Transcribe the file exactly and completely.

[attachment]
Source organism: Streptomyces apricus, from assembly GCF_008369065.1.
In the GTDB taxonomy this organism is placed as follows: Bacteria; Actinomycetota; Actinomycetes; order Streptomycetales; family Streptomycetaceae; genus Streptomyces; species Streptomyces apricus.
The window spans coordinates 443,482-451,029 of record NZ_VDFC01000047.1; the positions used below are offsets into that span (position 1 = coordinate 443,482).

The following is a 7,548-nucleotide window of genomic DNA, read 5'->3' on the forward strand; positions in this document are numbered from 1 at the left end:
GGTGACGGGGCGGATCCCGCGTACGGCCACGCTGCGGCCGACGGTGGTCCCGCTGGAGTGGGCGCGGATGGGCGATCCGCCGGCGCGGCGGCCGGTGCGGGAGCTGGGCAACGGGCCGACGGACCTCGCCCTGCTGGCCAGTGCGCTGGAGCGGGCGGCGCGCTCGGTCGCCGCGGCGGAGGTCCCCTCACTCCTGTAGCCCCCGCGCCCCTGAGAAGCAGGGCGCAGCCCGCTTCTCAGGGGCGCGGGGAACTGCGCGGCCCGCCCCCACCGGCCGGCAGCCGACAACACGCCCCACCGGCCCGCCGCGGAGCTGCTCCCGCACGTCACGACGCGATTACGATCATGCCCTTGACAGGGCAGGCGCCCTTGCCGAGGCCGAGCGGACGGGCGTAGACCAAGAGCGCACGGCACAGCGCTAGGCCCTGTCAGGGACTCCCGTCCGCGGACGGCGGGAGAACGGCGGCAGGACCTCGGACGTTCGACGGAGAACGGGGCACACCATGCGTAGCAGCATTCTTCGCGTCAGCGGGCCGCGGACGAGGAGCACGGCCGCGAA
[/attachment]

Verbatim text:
Source organism: Streptomyces apricus, from assembly GCF_008369065.1.
In the GTDB taxonomy this organism is placed as follows: Bacteria; Actinomycetota; Actinomycetes; order Streptomycetales; family Streptomycetaceae; genus Streptomyces; species Streptomyces apricus.
The window spans coordinates 443,482-451,029 of record NZ_VDFC01000047.1; the positions used below are offsets into that span (position 1 = coordinate 443,482).

The following is a 7,548-nucleotide window of genomic DNA, read 5'->3' on the forward strand; positions in this document are numbered from 1 at the left end:
GGTGACGGGGCGGATCCCGCGTACGGCCACGCTGCGGCCGACGGTGGTCCCGCTGGAGTGGGCGCGGATGGGCGATCCGCCGGCGCGGCGGCCGGTGCGGGAGCTGGGCAACGGGCCGACGGACCTCGCCCTGCTGGCCAGTGCGCTGGAGCGGGCGGCGCGCTCGGTCGCCGCGGCGGAGGTCCCCTCACTCCTGTAGCCCCCGCGCCCCTGAGAAGCAGGGCGCAGCCCGCTTCTCAGGGGCGCGGGGAACTGCGCGGCCCGCCCCCACCGGCCGGCAGCCGACAACACGCCCCACCGGCCCGCCGCGGAGCTGCTCCCGCACGTCACGACGCGATTACGATCATGCCCTTGACAGGGCAGGCGCCCTTGCCGAGGCCGAGCGGACGGGCGTAGACCAAGAGCGCACGGCACAGCGCTAGGCCCTGTCAGGGACTCCCGTCCGCGGACGGCGGGAGAACGGCGGCAGGACCTCGGACGTTCGACGGAGAACGGGGCACACCATGCGTAGCAGCATTCTTCGCGTCAGCGGGCCGCGGACGAGGAGCACGGCCGCGAA